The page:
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Transforming Citizenship through Hybrid Governance: The Impacts of Public-Private Security Assemblages

Final Report Summary - SECURCIT (Transforming Citizenship through Hybrid Governance: The Impacts of Public-Private Security Assemblages)

In cities across the world, urban spaces and populations are policed by a broad range of interconnected agents: the police, the military, uniformed security guards, voluntary neighborhood watches, and in many cases also armed vigilantes or criminal gangs. This diverse array of protectors is generally understood as representing a shift from police as an organization, to policing as a practice carried out by various public and private security actors. This privatization and pluralization of policing has received increasing intention within urban studies, but it has generally been understood in relation to two broader debates: discussions of neoliberal urban governance and of the new military urbanism.

The first approach emphasizes that, while the state’s monopoly on the provision of security has always been more imagined than real, neoliberal policies now actively “responsibilize” citizens and businesses for safeguarding their own physical integrity and material belongings. This transfer of responsibility for security from state to non-state actors has resulted in a diversification of the agencies and agents that deliver security and policing services. The second approach emphasizes the urbanization of war and the concomitant militarization of urban life, processes that are evident in the embrace of increasingly aggressive and intrusive forms of policing and punishment. Both perspectives emphasize the exclusionary effects of these shifts: they tend to produce uneven geographies of safety and risk, of protection and endangerment. Some populations and spaces are consistently branded as risky and threatening, while others are seen as vulnerable, as worthy of protection.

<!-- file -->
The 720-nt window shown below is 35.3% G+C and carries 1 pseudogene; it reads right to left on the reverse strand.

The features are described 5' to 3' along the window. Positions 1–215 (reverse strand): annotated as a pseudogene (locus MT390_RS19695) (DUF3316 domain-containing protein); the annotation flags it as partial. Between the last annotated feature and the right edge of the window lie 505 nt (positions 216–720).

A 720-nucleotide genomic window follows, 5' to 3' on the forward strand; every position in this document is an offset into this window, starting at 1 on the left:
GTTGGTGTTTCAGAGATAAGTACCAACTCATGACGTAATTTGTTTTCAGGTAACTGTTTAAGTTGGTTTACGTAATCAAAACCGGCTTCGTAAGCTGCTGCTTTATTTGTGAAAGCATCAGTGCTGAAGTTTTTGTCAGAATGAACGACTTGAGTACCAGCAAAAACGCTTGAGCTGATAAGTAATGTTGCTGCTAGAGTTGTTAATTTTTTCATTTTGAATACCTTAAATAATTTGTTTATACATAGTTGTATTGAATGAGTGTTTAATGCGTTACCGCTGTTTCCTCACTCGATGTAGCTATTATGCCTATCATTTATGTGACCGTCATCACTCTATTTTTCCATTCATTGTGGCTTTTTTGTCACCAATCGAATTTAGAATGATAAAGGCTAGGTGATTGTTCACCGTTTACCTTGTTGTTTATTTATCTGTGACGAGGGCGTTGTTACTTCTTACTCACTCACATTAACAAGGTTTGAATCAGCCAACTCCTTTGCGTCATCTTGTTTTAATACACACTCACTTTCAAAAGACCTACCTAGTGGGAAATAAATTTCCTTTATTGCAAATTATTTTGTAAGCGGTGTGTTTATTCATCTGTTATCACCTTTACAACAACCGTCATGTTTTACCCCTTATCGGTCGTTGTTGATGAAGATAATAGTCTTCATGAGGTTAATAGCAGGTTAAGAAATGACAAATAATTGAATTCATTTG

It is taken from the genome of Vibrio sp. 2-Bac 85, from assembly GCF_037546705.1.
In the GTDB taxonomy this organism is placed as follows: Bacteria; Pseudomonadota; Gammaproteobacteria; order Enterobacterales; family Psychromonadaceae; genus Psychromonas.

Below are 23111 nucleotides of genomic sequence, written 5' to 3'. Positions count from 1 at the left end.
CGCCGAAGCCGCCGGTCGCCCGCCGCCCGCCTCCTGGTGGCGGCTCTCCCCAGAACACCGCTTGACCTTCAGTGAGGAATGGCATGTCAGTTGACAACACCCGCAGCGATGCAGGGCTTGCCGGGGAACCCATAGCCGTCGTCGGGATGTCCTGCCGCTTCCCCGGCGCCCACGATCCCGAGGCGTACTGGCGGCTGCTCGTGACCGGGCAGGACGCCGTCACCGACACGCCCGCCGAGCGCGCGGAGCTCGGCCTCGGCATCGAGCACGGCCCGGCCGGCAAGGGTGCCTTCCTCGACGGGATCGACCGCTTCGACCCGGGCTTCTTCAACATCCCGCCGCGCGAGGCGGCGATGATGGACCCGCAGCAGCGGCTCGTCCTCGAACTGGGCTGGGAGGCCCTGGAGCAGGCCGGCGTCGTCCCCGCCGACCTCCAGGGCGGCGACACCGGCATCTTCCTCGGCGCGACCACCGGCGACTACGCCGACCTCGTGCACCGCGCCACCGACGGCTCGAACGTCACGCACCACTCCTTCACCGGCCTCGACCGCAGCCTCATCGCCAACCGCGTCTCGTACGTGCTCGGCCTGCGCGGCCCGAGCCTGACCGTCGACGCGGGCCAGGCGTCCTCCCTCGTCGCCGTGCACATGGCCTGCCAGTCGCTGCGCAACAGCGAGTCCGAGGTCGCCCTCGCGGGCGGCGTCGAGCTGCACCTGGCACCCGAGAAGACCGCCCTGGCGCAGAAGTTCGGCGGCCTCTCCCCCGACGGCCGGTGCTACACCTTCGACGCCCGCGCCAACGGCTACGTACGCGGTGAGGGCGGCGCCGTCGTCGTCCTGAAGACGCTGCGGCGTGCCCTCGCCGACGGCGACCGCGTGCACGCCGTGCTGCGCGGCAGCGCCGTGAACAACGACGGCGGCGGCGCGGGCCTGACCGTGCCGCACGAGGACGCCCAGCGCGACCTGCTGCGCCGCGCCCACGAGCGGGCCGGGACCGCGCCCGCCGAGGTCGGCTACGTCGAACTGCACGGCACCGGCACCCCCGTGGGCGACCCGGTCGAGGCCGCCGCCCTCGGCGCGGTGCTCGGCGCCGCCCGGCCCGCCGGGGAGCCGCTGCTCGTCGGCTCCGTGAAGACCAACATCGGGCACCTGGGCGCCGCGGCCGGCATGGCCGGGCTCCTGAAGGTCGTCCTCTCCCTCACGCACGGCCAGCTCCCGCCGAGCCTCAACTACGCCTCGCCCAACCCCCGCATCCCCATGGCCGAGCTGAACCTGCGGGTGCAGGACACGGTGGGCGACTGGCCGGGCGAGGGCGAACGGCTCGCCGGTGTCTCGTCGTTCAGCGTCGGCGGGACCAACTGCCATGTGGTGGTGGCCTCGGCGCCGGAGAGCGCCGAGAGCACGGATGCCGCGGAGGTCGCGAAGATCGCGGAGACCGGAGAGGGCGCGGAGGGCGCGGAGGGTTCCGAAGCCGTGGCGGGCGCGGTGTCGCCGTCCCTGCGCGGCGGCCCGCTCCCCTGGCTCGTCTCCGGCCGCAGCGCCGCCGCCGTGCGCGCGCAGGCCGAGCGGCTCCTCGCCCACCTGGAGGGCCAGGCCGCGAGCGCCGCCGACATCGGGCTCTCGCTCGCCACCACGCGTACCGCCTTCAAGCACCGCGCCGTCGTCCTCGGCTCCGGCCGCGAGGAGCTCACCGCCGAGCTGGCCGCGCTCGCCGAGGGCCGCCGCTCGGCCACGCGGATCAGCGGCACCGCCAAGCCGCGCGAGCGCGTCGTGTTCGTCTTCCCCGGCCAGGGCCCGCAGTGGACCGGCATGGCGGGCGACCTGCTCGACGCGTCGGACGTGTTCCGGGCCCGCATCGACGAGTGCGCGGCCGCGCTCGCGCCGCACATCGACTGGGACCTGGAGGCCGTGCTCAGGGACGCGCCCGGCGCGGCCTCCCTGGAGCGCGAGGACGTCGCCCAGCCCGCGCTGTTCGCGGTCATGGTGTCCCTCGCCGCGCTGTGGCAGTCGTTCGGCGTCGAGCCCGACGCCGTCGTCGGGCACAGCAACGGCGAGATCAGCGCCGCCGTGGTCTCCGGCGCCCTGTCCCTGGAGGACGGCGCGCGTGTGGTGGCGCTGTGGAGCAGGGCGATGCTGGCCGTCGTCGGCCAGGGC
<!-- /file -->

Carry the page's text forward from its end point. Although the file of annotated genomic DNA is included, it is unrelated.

Led by Rivke Jaffe, the ERC-funded “SECURCIT” project - which focused primarily on the cities of Kingston, Jerusalem and Nairobi - has taken a different approach to urban policing that remains attentive to these uneven urban geographies. Beyond the role of various public and private policing agents, the research team studied how the protection of people’s lives and property also involves a wide array of non-human entities: from high walls and electronic gates, to guns and alarms systems. In addition, many fearful urban residents turn to spiritual entities, from God or Allah to ancestral spirits and patron saints, in search of security. Urban policing is assembled through the dynamic connections between these human and non-human elements.

The SECURCIT team researched more-than-human geographies of protection and endangerment. The team studied how non-human entities, from security dogs to digital technologies, mediate urban policing, and how these entities structure the relations between protectors, threatening and threatened urban subjects and spaces. The researchers focused on how the politics of protection play out in everyday urban life, examining how the protection of certain people and places is pursued through different socio-material configurations. These urban configurations neglect or aggravate the vulnerability of certain groups, while legitimizing the power of others. While focusing on the role of both state and non-state policing agents, this approach also entailed exploring the political role of various security “objects” to understand the connections between urban policing and inequality in new ways.